Certainly biblical folklore and mythology presents a third most important source of Western mythological traditions, but today “world mythology” has become yet more central in most educational contexts, even at the United States Military Academy in West Point, New York, where the English department is responsible for the humanities education of the plebes. The Academy has found world mythology to be an excellent way to inculcate tolerance and receptivity to other world cultures (primarily using one of the many widely available collections, such as Donna Rosenberg’s World Mythology ).
New Multidisciplinary Focus
Mythological studies in itself provides a convenient canvass of the history of scholarship: the study of myths and rituals has become a focus of many analyses in literature, anthropology, and religious studies. Attitudes toward the mythological today are less “monotheistic” than in the past—but few scholars would argue for earlier models that presumed that myths merely constituted primitive attempts at science, or reflected interpretations of astrological models. Rather, a multidisciplinary approach acknowledging several factors is widely accepted: psychological functions, sociological applications, even philosophical dimensions are now considered relevant.
Myths and mythologies are like the lenses in our now variously tinted spectacles: we see through them. Even today, we code our universe with mythic figures and stories, and our psyches still echo them at night. In popular culture, ideological implications arise when myths are reified in such ways as to reinforce political or religious values, or when certain sets of mythological figures are considered a society’s primary models for gender or power relationships.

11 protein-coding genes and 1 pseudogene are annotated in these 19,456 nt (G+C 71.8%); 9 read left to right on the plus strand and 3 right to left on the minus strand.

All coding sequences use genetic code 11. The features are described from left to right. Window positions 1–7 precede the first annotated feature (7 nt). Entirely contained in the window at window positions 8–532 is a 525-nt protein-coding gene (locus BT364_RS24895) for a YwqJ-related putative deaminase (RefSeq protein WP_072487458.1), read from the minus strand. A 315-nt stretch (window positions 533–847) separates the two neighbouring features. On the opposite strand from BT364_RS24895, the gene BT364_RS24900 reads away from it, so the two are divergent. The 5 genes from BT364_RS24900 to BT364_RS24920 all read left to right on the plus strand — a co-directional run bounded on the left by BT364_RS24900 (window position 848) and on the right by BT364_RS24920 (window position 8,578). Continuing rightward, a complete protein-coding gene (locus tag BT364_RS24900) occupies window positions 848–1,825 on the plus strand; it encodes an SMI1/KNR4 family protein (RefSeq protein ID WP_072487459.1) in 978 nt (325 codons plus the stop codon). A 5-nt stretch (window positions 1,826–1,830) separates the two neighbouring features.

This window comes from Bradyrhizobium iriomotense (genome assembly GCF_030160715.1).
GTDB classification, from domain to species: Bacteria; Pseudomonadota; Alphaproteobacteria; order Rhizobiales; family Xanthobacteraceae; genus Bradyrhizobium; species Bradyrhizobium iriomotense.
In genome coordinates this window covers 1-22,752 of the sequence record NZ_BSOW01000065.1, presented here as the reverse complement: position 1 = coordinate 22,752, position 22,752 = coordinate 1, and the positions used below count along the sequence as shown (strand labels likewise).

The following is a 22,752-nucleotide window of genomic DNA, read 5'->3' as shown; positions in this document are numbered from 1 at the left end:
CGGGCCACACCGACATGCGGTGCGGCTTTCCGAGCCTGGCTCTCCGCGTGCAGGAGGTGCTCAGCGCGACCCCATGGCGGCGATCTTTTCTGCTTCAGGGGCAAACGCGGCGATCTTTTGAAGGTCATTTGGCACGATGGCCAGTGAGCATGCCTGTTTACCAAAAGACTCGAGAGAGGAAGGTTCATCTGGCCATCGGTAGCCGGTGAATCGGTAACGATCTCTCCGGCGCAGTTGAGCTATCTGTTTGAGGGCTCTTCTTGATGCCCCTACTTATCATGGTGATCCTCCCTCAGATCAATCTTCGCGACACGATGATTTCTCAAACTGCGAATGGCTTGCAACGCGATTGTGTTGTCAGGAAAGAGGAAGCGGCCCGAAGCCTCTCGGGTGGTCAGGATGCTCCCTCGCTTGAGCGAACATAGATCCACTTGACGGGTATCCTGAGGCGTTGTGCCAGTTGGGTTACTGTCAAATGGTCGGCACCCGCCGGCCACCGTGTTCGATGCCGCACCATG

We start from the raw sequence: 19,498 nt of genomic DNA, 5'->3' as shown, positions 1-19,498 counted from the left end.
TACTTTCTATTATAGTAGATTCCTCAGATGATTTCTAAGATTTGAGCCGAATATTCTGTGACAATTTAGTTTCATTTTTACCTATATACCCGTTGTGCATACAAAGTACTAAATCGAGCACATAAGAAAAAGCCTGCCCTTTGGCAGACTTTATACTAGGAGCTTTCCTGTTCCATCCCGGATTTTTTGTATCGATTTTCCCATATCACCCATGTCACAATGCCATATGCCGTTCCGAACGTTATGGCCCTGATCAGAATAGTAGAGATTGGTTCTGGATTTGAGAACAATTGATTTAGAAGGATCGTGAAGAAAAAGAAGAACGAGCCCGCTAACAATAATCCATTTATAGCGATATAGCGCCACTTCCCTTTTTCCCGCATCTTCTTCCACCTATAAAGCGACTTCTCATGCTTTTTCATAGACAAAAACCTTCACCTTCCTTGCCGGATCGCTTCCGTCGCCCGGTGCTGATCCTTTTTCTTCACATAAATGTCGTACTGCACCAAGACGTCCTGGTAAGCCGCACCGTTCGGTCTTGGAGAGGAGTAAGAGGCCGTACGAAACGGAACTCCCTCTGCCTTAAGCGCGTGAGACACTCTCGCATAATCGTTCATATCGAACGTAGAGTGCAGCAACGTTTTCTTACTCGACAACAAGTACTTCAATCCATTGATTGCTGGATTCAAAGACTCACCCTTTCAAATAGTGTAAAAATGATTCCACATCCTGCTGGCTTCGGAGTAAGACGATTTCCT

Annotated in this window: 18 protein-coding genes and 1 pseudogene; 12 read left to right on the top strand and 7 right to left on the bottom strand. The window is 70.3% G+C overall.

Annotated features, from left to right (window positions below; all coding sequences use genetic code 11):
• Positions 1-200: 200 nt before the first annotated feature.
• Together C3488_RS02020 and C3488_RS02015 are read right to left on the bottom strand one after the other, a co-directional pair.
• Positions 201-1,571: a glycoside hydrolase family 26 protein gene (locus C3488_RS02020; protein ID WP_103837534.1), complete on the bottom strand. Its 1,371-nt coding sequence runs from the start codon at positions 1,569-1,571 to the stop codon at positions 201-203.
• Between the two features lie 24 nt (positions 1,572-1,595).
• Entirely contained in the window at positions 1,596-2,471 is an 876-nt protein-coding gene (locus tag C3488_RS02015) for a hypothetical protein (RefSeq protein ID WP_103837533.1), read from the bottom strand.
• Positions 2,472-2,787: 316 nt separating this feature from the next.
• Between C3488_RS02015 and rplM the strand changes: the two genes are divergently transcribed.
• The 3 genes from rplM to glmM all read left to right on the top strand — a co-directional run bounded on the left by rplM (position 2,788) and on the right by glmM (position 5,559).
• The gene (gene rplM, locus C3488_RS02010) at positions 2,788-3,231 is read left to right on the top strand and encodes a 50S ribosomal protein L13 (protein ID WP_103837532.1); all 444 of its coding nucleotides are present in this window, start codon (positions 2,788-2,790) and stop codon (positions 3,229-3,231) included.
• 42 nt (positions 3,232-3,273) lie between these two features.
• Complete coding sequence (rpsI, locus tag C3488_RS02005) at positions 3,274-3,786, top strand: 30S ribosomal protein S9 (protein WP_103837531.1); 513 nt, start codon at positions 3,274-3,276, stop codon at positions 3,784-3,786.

In such monocultures, whole bodies of mythology may be suppressed or ignored; it is remarkable how few of the general U.S. population today are aware of the complexity of American Indian or African American mythologies, or how uncritically people regard stories about or from other times and cultures.
Communicating and Inculcating Culture
Yet, beyond the aesthetic beauty of stories, myths have important communicative functions as they are put to corporate use in shaping communities or individually in forming self-identity. Hence Plato’s concern that the primary stories (myths) told to young Greeks were told by their uneducated childhood nurses; but, on the other hand, he was quick to devise his own mythical stories to convey sophisticated philosophical teachings (Brisson 1998 and 2004 are exhaustive in their scope).
Particularly when myth is employed in politics or for inculcating religious moralities, it readily assumes claims of being a “truth” that would never be attributed to other types of stories. While secondary or tertiary mythical influences may not excite the faithful, the primary myths soon attain canonical or scriptural force, and may even be considered absolute, closed to analysis or criticism. Monotheistic “literal” interpretations have become suspect in a postmodernist world, due to the fact that they are naïve and untheorized.
Beyond romantic effusions of admiration, contemporary appreciations of myth can at last include ancient appropriations while realizing that they garner ancient wisdoms at their own risks—even while developing contemporary realizations and reapplications of what seem to remain long-lasting (one may no longer say “eternal” or “universal”) cultural inheritances. Myths and mythologies resurface repeatedly because of the long history they trail as representing important sociocultural values, seldom figured explicitly in popular culture expressions, yet all too often lodged beneath the glitz and glamour of popular films, television shows, and advertisements.
- Brisson, L 1998. Plato the Myth Maker. Trans. and ed. Gerard Naddaf. Chicago: University of Chicago Press.
- Brisson, L 2004. How Philosophers Saved Myths: Allegorical Interpretation and Classical Mythology. Trans. Catherine Tihanyi. Chicago: University of Chicago Press.
- Danser, S 2005. The Myths of Reality. Loughborough, U.K.: Alternative Albion.
- Doty, William 2000. Mythography: The Study of Myths and Rituals. 2nd ed. Tuscaloosa: University of Alabama Press.
- Doty, William 2004. Myth: AHandbook. Westport, CT: Greenwood.
- Dundes, Alan, 1984. Sacred Narrative:Readings in the Theory of Myth. Berkeley: University of California Press.
- Rosenberg, D 1999. World Mythology: An Anthology of the Great Myths and Epics. 3rd ed. Lincolnwood, IL: NTC.